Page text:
Costa adds second ship, Costa Diadema, back into service out of Italy
Costa Cruises has added Costa Diadema to its line-up of resumed cruises in Italy, making it the second ship to be brought back into service by the cruise line. Costa Diadema departed Genoa on Saturday on a week long roundtrip cruise calling in Civitavecchia/Rome, Naples, Palermo, Cagliari and La Spezia.
Her all-Italian itinerary is in-line with domestic travel restrictions aimed at countering the spread of COVID-19. Similarly, only Italian residents can book the cruises. However, from September 27th, the cruises will be available for all European citizens who are residents in any of the countries listed in the most recent Prime Ministerial Decree.
“At last Costa’s cruises are back in Genoa and Liguria, which has been our home for over 70 years,” said Group CEO, Costa Group & Carnival Asia Michael Thamm. “We’re setting sail again gradually and responsibly, with safety protocols that are unrivalled in the tourism industry. The initial response from our guests has been most encouraging,” he added.
Liguria features prominently in Costa’s return to cruising, with a total of around 80 calls in this part of north-west Italy between now and the end of the 2020-2021 winter season.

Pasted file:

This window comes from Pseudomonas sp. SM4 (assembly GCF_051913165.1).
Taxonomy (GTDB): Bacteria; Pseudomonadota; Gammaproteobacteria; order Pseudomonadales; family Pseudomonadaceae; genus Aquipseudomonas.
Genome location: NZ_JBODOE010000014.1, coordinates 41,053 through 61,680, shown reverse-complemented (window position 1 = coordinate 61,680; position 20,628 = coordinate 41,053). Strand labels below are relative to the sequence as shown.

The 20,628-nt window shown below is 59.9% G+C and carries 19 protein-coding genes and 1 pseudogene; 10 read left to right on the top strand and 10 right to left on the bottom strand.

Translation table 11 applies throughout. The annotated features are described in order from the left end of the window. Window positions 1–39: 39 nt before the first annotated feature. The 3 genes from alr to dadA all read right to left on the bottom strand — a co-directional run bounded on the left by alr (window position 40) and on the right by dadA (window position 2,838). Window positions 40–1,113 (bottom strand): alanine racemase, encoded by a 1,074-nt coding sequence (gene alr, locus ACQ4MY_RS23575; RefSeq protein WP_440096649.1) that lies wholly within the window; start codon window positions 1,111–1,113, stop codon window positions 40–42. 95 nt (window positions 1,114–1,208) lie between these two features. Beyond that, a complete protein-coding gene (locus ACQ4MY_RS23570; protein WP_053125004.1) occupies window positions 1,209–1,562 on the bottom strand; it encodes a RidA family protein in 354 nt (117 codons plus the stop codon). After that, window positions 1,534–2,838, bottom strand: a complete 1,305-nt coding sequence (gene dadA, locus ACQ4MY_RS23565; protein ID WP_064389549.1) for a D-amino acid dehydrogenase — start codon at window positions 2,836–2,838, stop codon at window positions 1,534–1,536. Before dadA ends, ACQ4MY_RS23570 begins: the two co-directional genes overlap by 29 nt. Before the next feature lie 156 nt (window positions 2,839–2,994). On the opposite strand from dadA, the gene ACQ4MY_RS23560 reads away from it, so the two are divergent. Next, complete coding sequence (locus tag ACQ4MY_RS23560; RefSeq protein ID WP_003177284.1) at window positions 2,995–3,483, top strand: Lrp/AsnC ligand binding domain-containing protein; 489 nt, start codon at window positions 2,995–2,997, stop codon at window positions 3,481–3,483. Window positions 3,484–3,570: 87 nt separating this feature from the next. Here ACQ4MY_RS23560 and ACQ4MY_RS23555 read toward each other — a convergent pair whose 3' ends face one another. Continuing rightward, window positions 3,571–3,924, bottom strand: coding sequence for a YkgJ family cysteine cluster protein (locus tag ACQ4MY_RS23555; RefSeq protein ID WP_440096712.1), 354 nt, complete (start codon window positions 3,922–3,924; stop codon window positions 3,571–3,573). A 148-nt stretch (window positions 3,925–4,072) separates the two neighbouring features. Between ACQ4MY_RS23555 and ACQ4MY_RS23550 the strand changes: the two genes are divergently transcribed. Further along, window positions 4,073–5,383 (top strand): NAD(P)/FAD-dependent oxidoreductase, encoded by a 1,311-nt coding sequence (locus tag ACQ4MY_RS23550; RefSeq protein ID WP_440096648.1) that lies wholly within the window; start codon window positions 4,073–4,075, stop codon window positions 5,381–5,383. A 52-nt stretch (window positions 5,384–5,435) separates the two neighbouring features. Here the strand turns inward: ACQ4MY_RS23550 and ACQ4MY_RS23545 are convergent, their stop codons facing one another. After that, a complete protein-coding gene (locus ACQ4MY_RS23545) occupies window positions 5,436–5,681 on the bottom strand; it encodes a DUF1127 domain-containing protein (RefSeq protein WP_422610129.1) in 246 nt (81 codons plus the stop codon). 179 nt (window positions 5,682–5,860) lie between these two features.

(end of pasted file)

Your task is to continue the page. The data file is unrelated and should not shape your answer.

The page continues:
From October 10th, the cruise line will bring Costa Smeralda back into service, homeporting in Savona. She will sail one-week cruises in the Western Mediterranean. From November, Costa Diadema will move to Savona, for 12-day cruises to the Canary Islands and 14-day cruises to Egypt and Greece.
Costa Firenze, currently under construction at Fincantieri’s Marghera yard, will make her debut on December 27th, also sailing in the Western Mediterranean, and calling at Genoa and La Spezia every week. While AIDA and TUI are also planning to resume cruises in the Mediterranean, AIDAblu will begin operating in October, Costa and MSC are the only cruise lines to have resumed cruises in any significant capacity so far.
The health and safety measures developed by both cruise lines, and strictly enforced, have formed a major part of the safe return to cruising plan developed by the CLIA and submitted to the US Centres for Disease Control for approval.